Fertiliser held up at port for lack of space in NCPB

Workers offload sacks of fertiliser at the port of Mombasa. FILE PHOTO | NMG
Workers offload sacks of fertiliser at the port of Mombasa. FILE PHOTO | NMG 

Subsidised fertiliser is held up at the Port of Mombasa due to shortage of space at the National Cereals and Produce Board (NCPB). This comes ahead of planting season in April in the North Rift.

The shortage of storage space has been caused by the ongoing procurement of maize across major NCPB depots in the country.

Agriculture principal secretary Richard Lesiyampe said there are over 100,000 tonnes of fertiliser in Mombasa but it cannot be moved for lack of space.

“We already have fertiliser in Mombasa but we cannot transfer it to other parts of the country because there is no available space for storage,” said Dr Lesiyampe.

The PS said some of the maize could be relocated to regions where fertiliser is not needed in order to create room at the depots.

The NCPB has bought 2.7 million bags of maize since the exercise began last year. This is the highest purchase made in a single harvest season.
Planting is expected to start in April this year with the weatherman predicting that rains will come on time.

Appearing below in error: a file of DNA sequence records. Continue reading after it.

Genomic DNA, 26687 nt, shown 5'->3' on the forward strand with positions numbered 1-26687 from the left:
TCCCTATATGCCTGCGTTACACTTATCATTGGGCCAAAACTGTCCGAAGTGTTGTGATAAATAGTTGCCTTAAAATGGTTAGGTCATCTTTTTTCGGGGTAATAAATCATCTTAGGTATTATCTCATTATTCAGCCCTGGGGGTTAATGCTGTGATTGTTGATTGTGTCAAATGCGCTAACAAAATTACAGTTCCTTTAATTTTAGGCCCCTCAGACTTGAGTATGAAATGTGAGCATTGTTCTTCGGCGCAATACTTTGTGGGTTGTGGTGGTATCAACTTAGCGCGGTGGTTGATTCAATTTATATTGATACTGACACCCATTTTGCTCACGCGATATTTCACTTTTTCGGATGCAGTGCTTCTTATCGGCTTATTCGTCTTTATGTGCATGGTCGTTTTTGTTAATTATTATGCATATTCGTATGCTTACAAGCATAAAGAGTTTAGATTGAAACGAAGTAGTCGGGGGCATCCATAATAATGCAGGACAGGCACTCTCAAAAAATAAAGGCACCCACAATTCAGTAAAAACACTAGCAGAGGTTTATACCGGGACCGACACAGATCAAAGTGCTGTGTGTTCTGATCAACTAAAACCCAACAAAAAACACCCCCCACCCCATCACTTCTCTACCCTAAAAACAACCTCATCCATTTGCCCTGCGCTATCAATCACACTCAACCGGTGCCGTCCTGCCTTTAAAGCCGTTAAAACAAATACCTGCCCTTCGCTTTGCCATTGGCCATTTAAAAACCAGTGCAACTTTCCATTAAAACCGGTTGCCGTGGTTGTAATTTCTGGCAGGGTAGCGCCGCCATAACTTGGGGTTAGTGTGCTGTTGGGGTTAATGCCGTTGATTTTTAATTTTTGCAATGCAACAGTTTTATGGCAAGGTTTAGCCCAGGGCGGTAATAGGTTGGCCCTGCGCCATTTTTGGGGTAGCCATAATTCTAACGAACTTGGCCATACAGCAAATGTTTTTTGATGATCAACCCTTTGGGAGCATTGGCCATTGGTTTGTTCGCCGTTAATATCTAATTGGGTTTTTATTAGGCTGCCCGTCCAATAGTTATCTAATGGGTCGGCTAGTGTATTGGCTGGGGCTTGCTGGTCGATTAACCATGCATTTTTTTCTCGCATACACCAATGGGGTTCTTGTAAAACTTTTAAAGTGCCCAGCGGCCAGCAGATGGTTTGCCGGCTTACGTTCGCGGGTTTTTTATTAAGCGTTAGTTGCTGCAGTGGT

Currently farmers are preparing their land in readiness for planting. A section of farmers from the North Rift early this week raised concerns that the delay in distribution of the subsidised fertiliser would affect them adversely.

The delay has in the past forced growers to opt for expensive commercial input sold in agrovets to avoid late planting.

The subsidy programme has also been found to have loopholes with genuine farmers missing out because of unscrupulous traders who collude with NCPB officials to buy huge volumes of fertiliser for resale.

In 2016, the government suspended over 20 managers at the board who had been suspected of of engaging in the vice.

The aim of the subsidy fertiliser is to lower the cost of production for farmers.

However, a recent research report showed the plan has not achieved its target as it has been weighed down by other factors, including the high cost of weeding.

Egerton-based think tank, Tegemeo Institute of Agriculture says weeding comprises 36 to 53 per cent of the total labour cost in maize production.